According to a report by the Palm Springs, Calif., Desert Sun, the macaron is poised to knock the cupcake off its dessert pedestal.
Small, lightweight and delectable, the Parisian cookie has become a staple at gatherings, offering elegance and flavor in a tiny package, the Desert Sun reported.
“Because there are so many different colors and the shape of it, it looks very pretty when presented,” said Gavin Gräbe, chef de cusine at Clementine Gourmet Market Place in Palm Desert. “The movement that sprung up again, has resulted from that.”
Don’t confuse this delicate confection with the coconut-flecked macaroon. Although they both start with a base of egg whites and sugar, the French macarons are so often reserved for boutiques or fancy parties with their bright colors, uniform size, shiny exterior and crinkled “foot” that lies on the bottom edge. Macaroons are little mounds stuffed with coconut flakes, the Desert Sun reported.
The original stacked cookies were made with an almond paste, said Gräbe, instead of the now-common almond flour. The history of the cookie is a little muddled but they have origins in Italy dating around the 17th or 18th centuries, according to Roman Blas, chef and co-owner of Over the Rainbow Cupcakes in Palm Springs. They were later adapted by France’s culinary culture, the Desert Sun reported.
“When they were originally created, they were a single cookie,” said Blas. “The French are the ones that actually put it together as a sandwich.”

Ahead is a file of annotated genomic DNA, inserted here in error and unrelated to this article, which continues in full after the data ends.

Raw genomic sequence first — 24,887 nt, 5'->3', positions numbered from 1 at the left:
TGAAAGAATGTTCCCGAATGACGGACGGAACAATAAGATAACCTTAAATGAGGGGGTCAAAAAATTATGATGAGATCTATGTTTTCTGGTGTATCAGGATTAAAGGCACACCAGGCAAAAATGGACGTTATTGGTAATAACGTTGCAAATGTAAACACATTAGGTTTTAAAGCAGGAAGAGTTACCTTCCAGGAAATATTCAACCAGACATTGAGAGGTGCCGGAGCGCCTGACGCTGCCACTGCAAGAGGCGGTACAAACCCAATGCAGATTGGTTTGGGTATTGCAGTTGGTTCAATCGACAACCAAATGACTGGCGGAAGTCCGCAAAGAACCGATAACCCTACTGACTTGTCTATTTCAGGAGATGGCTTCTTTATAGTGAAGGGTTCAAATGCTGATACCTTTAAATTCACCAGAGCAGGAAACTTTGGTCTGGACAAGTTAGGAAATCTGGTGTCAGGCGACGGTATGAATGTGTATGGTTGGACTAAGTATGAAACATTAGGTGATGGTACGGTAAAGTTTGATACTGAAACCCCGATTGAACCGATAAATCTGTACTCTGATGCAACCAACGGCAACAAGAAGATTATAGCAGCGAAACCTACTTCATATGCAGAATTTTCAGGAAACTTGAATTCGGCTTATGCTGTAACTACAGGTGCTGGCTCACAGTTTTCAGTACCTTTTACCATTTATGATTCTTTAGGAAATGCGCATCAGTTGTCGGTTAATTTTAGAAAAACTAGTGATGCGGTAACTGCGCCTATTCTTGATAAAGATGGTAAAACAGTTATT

Fillings were typically jams or ganaches, but most recently, they’re stuffed with flavored buttercream frosting, the Desert Sun reported.
Like many food trends that originated in Europe and migrated into the United States, Gräbe believes it was New York City where the love of the macaron was rekindled several years ago. Macarons have been increasing in popularity for about two years, the Desert Sun reported.
“It just went crazy,” said Gräbe, “and pretty soon everyone wanted macarons.”
Parties were themed around macarons and even places like coffee shops were getting on board with the trend. A huge appeal to the cookie over the cupcake, said Blas, is the convenience. There is no paper wrapper, nor crumbs. They’re a two-bite-maximum treat. They’re also light, allowing an eater to have a few without feeling indulgent. And, for allergy-sufferers, they’re naturally gluten free, the Desert Sun reported.
The cookies can be finicky to prepare, but are a blank canvas when it comes to flavors, said Blas, including the frosting center. The cookies can be any hue of the rainbow and the flavors can range from simple to the complex. Blas has created lemon pound cake flavored cookies and some utilizing Red Bull or Mountain Dew extracts. Blas has even figured out how to make them nut free. Next on his agenda is making them both nut free and vegan, the Desert Sun reported.
“They’re really a luxury item,” said Blas. “If people see it as someone’s wedding, it’s the first thing that goes. You could have cupcakes, cookies and cake, but if people see macarons, they fly off the table.”
Previous dessert trends have included cupcakes, salted-caramel anything, chocolate-dipped bacon and the cronut, a cross between a flaky croissant and a doughnut, the Desert Sun reported.
“I’m wondering what’s going to be the next one,” said Gräbe. “You always think to yourself, ‘Can I preempt what’s going to happen?’ But you never really know.”
Whatever the next trend, Gräbe thinks it’s going to be on following gluten-free, vegan or healthy eats. “People love sweets, and they love the sugar,” said Gräbe.